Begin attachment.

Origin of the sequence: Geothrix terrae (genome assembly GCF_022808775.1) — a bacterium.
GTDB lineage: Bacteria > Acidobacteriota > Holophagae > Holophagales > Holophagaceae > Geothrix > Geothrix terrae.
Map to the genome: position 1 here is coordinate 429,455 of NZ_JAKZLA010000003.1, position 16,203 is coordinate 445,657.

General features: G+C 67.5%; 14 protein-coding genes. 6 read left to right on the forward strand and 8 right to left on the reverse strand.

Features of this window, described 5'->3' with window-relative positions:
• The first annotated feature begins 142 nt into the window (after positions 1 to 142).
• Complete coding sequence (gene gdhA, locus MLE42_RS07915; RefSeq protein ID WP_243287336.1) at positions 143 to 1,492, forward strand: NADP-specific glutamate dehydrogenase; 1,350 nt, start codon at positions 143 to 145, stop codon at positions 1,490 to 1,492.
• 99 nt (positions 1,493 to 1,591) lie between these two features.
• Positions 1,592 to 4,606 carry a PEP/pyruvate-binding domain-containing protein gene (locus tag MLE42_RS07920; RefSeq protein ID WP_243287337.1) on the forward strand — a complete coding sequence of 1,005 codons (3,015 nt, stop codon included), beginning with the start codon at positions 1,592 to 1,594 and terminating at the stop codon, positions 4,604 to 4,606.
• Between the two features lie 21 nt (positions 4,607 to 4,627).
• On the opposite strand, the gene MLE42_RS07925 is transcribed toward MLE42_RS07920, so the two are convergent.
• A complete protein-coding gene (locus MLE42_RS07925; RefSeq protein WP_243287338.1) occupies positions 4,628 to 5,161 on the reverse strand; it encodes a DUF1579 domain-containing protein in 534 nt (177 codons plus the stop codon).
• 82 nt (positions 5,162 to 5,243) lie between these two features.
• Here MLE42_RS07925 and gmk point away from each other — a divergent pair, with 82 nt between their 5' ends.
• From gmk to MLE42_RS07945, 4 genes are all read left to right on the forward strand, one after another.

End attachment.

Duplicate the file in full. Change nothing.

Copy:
Origin of the sequence: Geothrix terrae (genome assembly GCF_022808775.1) — a bacterium.
GTDB lineage: Bacteria > Acidobacteriota > Holophagae > Holophagales > Holophagaceae > Geothrix > Geothrix terrae.
Map to the genome: position 1 here is coordinate 429,455 of NZ_JAKZLA010000003.1, position 16,203 is coordinate 445,657.

General features: G+C 67.5%; 14 protein-coding genes. 6 read left to right on the forward strand and 8 right to left on the reverse strand.

Features of this window, described 5'->3' with window-relative positions:
• The first annotated feature begins 142 nt into the window (after positions 1 to 142).
• Complete coding sequence (gene gdhA, locus MLE42_RS07915; RefSeq protein ID WP_243287336.1) at positions 143 to 1,492, forward strand: NADP-specific glutamate dehydrogenase; 1,350 nt, start codon at positions 143 to 145, stop codon at positions 1,490 to 1,492.
• 99 nt (positions 1,493 to 1,591) lie between these two features.
• Positions 1,592 to 4,606 carry a PEP/pyruvate-binding domain-containing protein gene (locus tag MLE42_RS07920; RefSeq protein ID WP_243287337.1) on the forward strand — a complete coding sequence of 1,005 codons (3,015 nt, stop codon included), beginning with the start codon at positions 1,592 to 1,594 and terminating at the stop codon, positions 4,604 to 4,606.
• Between the two features lie 21 nt (positions 4,607 to 4,627).
• On the opposite strand, the gene MLE42_RS07925 is transcribed toward MLE42_RS07920, so the two are convergent.
• A complete protein-coding gene (locus MLE42_RS07925; RefSeq protein WP_243287338.1) occupies positions 4,628 to 5,161 on the reverse strand; it encodes a DUF1579 domain-containing protein in 534 nt (177 codons plus the stop codon).
• 82 nt (positions 5,162 to 5,243) lie between these two features.
• Here MLE42_RS07925 and gmk point away from each other — a divergent pair, with 82 nt between their 5' ends.
• From gmk to MLE42_RS07945, 4 genes are all read left to right on the forward strand, one after another.